Wednesday, September 12, 2007

Pig Roast

Well, here recently some family and friends and I gathered for a second annual party. The centerpiece of the do is a whole roasted pig. I got the general directions off the web, from these guys. In order to spare the sensibilities of more squeamish guests, we left the head with the processors and took off the feet. One nice thing about living in the Southwest, it isn't all that hard to find some place where "vende marrones" is advertised.

The directions call to build a roaster out of cinderblock, lined with some foil. You butterfly the pig and then fix it into a rack that goes on top of the roaster. Small fires in each corner provide heat and more foil over the top helps keep the heat in. The pig was marinated overnight in a mojo of sour orange, garlic, black pepper, salt, and oregano. More garlic is studded through the meat. Last year, I got too aggressive on the fire and charred the skin of the pig, although the meat came off the bone fork tender and well rendered of any fat. This year, I kept the fire down too low, resulting in roast pork with a nice flavor that had to be cut off the bone, rather than falling off. Also, the skin was a bit under-done to enjoy as a crispy treat.

Only one solution to the problem. Now that I've bracketed either end of done, a third try is required to get to "just right". Regardless of the state of the pork, it was a nice party with plenty of good folks, food, beer, wine, water, laughter, and all those other things necessary to a good life.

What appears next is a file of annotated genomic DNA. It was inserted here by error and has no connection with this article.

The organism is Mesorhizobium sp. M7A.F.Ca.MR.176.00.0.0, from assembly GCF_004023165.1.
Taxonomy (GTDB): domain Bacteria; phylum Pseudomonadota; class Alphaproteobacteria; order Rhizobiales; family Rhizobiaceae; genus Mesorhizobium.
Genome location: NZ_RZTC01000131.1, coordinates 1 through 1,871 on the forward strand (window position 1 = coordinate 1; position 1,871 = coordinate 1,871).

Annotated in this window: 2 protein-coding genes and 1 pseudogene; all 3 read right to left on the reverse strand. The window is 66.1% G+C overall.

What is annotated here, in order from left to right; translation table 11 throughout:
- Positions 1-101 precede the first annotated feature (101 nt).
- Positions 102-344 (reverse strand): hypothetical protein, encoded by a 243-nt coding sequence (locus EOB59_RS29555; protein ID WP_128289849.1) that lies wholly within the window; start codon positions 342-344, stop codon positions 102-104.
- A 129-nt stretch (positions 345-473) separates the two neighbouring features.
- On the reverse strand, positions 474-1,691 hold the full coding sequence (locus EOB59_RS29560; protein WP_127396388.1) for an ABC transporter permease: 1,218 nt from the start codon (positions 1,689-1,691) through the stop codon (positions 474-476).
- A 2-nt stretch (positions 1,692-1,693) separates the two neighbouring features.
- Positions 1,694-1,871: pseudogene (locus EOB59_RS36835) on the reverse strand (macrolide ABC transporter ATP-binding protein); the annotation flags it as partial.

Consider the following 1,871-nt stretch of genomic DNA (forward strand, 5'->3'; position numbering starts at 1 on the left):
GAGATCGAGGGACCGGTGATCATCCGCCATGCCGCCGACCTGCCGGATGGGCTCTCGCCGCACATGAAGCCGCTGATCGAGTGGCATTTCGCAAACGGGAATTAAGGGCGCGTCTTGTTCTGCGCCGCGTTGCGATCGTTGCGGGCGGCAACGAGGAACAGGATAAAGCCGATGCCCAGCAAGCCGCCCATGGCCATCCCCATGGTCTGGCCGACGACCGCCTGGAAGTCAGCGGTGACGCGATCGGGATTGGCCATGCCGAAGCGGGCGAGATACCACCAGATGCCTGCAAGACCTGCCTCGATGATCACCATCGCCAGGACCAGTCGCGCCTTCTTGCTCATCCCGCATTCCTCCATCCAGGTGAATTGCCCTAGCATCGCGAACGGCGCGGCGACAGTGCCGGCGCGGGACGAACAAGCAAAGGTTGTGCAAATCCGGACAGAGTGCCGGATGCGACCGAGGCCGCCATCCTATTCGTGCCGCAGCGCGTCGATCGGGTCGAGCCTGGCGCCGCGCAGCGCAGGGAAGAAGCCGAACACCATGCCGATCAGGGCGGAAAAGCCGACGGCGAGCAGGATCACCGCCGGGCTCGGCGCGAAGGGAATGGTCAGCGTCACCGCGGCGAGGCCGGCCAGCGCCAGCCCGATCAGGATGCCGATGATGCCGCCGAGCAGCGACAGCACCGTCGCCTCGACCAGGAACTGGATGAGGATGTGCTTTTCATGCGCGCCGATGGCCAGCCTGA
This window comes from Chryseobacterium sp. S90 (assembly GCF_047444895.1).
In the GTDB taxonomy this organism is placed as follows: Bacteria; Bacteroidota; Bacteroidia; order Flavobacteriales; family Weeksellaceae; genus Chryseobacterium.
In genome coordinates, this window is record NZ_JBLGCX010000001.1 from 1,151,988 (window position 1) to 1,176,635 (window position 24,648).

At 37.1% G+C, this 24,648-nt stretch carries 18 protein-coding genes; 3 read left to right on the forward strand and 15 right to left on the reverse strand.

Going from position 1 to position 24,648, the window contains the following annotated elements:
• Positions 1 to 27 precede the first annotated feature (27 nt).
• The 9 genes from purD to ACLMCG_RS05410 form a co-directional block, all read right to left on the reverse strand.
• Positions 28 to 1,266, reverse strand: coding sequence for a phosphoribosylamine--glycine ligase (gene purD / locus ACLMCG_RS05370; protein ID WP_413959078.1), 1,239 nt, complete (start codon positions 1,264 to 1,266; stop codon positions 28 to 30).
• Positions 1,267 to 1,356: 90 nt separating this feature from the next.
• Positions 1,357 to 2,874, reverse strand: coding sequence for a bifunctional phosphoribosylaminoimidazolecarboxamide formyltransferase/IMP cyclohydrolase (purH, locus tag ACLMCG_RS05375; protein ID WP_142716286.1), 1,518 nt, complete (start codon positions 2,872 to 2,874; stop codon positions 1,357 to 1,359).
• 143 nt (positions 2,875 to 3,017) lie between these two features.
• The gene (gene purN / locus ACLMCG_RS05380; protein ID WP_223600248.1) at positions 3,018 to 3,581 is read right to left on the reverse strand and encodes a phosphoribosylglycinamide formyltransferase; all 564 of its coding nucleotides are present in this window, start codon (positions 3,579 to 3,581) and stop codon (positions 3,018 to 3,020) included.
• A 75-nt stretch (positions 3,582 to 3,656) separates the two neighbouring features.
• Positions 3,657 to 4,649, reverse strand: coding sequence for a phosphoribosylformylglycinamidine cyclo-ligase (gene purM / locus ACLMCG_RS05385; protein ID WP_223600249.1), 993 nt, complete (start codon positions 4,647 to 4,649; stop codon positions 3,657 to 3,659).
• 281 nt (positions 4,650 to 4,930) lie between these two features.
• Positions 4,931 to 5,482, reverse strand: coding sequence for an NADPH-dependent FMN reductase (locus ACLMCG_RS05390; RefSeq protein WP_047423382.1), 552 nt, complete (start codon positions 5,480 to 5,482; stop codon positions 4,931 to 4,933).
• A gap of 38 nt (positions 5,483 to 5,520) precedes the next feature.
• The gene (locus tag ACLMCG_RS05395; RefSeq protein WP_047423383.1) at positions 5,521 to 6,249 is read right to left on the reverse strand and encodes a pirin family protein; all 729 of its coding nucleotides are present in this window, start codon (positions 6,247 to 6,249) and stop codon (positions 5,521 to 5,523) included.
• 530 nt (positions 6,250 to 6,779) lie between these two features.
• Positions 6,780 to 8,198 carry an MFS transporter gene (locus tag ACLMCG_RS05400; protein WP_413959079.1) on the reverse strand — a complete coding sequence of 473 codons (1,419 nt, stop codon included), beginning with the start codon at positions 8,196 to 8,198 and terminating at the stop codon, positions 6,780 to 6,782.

Matt Mullenix said...

That's one "do-over" you won't mind doing over.

Third time's a charm!

Jerry said...

Wild pig or sto' bought?
Hunt many Javelinas or feral pigs down your way?

mdmnm said...

Hey Jerry,

Store bought. I've hunted feral hogs from south Texas and processed one with my Dad. Lots of cutting to get to the meat and get the connective tissue off. It was a young boar and getting the hide and cartilage plate off was a lot of work. It probably should have been a candidate for slow cooking, rather than the boning and trimming we did.

Javelina are a whole other ball of wax. Growing up in west Texas, they weren't subject to any season or restrictions. Really fine, mild white meat and one of my very favorites. Now Texas, NM and Arizona all have seasons for javelina and NM and Arizona require that you draw for them. I live well north of their populations and haven't ever put it for a tag. I still get the occasional helping of javelina from sources in Texas. Their bristles make great dry fly bodies, too (though only down to a size 14 or so).

Someday I'd love to get a good picture of a bunch of javelina on a cold morning in south Texas. They all pile together under a big bush to stay warm, so all you see is a salt-and-pepper mass of bodies with pink noses sticking out at various angles.

Steve Bodio said...

Got to try this-- where do you get your pig? (Maybe for winter Blogfiesta?)

Just found out from my friend Omar that he has been seeing Javelina in the NORTHERN San Mateos this summer. I have also seen tracks in the Magdalena arroyo. It is time to start applying for a local hunt!

mdmnm said...


I've seen javelina down by Hillsboro, but never as anywhere as far north as you! Of course, I haven't done much down in your end of the country, apart from a few years deer hunting west of Datil and one antelope hunt. Time to start putting in, indeed. Just remember to take out the scent gland on the back.

The pig came from Isleta Feeds in the South Valley. Very reasonable. They take it down the day you are going to pick it up and do a nice job of dressing and scraping. Blogfiesta would be great!